I love the sense of community that comes with this dance form, the sense of unity across the globe. I feel empowered by the thought that there are dancers in the Ukraine, Italy, the US and the UK that are all dancing the same steps, that we could all meet up and share the dance. When I was dancing in country WA, we had a visit from Richelle and the Free Spirit Gypsies and were able to dance together at a Breast Cancer Fundraiser in Cranbrook. It was one of the most uplifting and inspiring dance experiences – even though I had only met some of the group that evening we were instantly connected through the shared dance experience.
I love the improvisation that allows a dance to be both unique and dynamic, created spontaneously by the dancers in unity, so different from my early dance experiences with jazz and ballet.

What do you do when you aren’t dancing?
When I am not dancing I am mother to 4 kids, aged 6, 8, 16 and 18. I do relief teaching at the local primary school a couple of days a fortnight and volunteer at our local Neighbourhood House. I am also a member of the Community Garden.

What makes you happy?
Being with my family makes me happy. I love spending time with my kids and partner. One of the reasons we moved to King Island was to be closer to my husband’s family. We have a large extended family group here and enjoy regular family get togethers. I really enjoy the support of being part of a close knit family group and am lucky enough to dance with both my niece and sister in law (and BFF), Harriet as part of my tribe.
Dancing is my bliss and I am so grateful to my husband, Johan, who encourages me and does everything in his power to help me achieve my dreams, from babysitting to encouraging my “skirt habit”. I really enjoy creating my tribe and introducing others to the happiness of this dance form, watching them build skills and confidence and friendships develop.
I find joy in the beauty of the place I live, it’s wild windiness and remoteness, the way there is something different to see every day, the immersion in Nature.

Gypsy Breeze Townsville
Hi I am Carolyn Hardy from Gypsy Breeze Tribal Belly Dance Townsville, Queensland, Australia.
I enjoy teaching Gypsy Caravan Tribal Bellydance® format to create a circle of women helping to strengthen their mind body and spirit. This is food for my soul. I love how each student grows and connects in this beautiful dance style.
I first fell in love with nourishing my desires at Tribal in The Tropics 2012, which lead to expanding my dance studies with Gypsy Caravan Tribal Bellydance® online collective soul and Teacher Training in 2014, with my global sister’s circle and the amazing queen bee Paulette Rees-Denis.
In 2015 I was blessed with my certification CS1, TT1, and now CS2&3. Yep, dreams do come with hard work, persistence and totally enjoying discovering my innate ability to create magic and honoring the sacred wisdom of the goddesses before me.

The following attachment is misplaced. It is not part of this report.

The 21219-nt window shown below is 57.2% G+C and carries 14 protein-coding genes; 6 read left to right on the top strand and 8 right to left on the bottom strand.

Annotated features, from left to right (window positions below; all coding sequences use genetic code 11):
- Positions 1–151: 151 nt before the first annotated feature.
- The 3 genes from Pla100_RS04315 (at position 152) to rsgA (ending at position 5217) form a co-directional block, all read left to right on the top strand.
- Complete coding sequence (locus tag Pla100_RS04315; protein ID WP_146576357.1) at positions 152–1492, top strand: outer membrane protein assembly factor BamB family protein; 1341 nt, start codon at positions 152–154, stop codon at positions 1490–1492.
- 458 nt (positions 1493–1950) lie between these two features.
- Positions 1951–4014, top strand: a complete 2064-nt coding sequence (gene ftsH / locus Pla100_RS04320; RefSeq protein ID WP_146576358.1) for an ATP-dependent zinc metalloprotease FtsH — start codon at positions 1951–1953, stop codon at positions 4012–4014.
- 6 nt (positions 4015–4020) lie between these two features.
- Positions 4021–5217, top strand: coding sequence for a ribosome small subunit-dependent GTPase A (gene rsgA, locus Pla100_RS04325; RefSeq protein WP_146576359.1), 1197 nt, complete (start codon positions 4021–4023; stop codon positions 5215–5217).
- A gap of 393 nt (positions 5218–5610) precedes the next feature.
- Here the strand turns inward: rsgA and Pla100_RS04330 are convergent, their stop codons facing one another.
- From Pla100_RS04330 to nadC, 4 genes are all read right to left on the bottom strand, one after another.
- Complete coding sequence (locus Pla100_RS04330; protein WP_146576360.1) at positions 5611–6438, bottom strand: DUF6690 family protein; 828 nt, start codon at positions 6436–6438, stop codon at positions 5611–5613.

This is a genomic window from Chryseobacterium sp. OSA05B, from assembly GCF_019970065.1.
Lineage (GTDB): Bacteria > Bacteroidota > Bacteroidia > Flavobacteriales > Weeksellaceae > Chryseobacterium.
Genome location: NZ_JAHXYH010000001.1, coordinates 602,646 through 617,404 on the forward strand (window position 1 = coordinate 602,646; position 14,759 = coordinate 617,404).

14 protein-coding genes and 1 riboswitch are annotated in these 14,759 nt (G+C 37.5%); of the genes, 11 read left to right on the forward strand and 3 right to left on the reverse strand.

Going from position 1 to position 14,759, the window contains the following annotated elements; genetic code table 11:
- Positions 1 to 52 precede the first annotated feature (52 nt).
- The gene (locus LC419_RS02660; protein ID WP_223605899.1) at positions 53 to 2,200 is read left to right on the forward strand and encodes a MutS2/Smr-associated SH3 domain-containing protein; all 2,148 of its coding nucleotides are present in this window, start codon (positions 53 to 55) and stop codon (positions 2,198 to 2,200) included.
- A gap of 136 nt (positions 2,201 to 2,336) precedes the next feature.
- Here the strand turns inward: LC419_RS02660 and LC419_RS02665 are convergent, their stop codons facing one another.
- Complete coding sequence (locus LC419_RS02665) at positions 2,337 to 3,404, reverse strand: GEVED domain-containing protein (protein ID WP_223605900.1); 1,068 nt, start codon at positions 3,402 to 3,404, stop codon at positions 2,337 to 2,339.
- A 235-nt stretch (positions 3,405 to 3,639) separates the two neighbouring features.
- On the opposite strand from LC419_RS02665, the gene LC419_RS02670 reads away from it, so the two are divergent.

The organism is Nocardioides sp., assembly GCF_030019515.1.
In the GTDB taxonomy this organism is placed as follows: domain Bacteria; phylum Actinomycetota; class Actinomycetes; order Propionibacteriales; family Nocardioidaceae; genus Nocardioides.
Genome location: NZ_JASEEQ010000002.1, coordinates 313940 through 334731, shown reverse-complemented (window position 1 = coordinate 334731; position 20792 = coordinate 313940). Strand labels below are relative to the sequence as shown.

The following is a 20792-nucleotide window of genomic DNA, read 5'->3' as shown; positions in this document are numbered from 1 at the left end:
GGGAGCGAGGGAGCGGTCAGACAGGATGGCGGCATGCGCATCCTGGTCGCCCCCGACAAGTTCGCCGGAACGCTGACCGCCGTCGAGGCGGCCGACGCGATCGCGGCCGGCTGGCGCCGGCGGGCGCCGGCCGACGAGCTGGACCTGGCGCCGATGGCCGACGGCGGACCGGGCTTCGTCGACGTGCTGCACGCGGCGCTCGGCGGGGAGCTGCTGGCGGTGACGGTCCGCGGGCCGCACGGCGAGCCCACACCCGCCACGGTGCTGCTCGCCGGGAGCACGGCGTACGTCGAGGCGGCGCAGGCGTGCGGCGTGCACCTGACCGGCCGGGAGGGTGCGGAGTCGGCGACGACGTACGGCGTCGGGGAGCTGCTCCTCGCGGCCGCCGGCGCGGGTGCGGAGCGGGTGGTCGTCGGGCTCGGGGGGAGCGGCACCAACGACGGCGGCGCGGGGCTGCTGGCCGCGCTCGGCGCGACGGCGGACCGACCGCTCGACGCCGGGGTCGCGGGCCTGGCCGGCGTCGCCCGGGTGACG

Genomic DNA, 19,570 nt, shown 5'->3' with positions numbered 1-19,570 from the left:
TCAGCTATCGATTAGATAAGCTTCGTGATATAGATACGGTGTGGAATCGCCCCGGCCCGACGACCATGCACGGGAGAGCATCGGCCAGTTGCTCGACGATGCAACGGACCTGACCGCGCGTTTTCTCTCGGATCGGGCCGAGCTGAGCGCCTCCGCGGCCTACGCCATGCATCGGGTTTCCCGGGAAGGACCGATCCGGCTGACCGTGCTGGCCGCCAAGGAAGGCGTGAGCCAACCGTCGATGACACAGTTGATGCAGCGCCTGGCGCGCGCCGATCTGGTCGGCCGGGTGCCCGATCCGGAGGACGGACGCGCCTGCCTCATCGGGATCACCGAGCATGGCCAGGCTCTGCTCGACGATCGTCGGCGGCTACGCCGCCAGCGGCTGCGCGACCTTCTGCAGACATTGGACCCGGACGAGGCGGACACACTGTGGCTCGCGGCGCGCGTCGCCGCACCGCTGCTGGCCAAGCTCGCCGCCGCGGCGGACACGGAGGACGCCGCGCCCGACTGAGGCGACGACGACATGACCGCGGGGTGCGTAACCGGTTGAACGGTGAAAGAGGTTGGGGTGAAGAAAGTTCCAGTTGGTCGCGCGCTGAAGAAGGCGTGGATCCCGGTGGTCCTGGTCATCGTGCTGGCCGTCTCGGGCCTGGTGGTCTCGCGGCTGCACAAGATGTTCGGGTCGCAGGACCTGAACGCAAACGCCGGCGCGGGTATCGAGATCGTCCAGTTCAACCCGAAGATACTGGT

I enjoy adventures to see Australian Master Teacher Nina Martinez at her temple, GypsyRain Tribal Belly Dance and her shop Gypsy Bazzar. Nina’s gatherings with gypsy dance sisters, drumming and lunch are a total bliss full of goodness and sweets.
Although I fell in love with oriental Belly dance and performing, I felt the pull of this tribal style tantalizing me with magic that feels right inside.
After being knocked down with a virus I am enjoying the second chance with a tender healing approach of self-perception bringing strength to my body and soul through the teaching of this art I love teaching a small circle of amazing women at The Sovereign Hotel. We finish with a drink and meal after class in a cute 1980’s antique piano dining room.
My Dance studies include 10 years of Ballet, 3 years of modern at Croft-Gilchrist School of Dance.
13 years world fusion belly dance at Scimitar Moon Belly Dance.
1 year BellySamba with Robyn SeaDancer.
6 years of Gypsy Caravan Tribal Bellydance® since Nina’s first Townsville workshop.
3 years of Tribal Belly dance Nomadic.
4 years as Gypsy Breeze solo owner, Gypsy Caravan format :-)
6 months of Samba for fun at Latin Vibrations.

I am also a Picture framer on a long break after a few decades. A loving wife to my husband Craig and a proud mother of my son Jake, 19, my daughter Yvette, 17, and my three fur babies. I have a deep connection with mother earth with a desire for gardening, earthing, mediation, sun gazing, moon bathing, oils, herbs and healthy clean eating for a stronger, healthier me.
Gypsy Caravan Tribal Bellydance® has inspired me to teach and dance, keeping me connected to the divine feminine tribal belly dance soul. The power is very grounding as it ignites my fire inside with exploding passion to be happy and balanced in this world. What truly makes me happy is seeing my kids succeed with a loving heart and beautiful smiles. When mum is happy, everyone’s happy.
Many Thanks To Muma Paulette Rees-Denis for creating your Tribal Vision and guidance, and to Australia Muma Nina Martinez for your passion and teachings of Gypsy Caravan.

Many Blessings. C.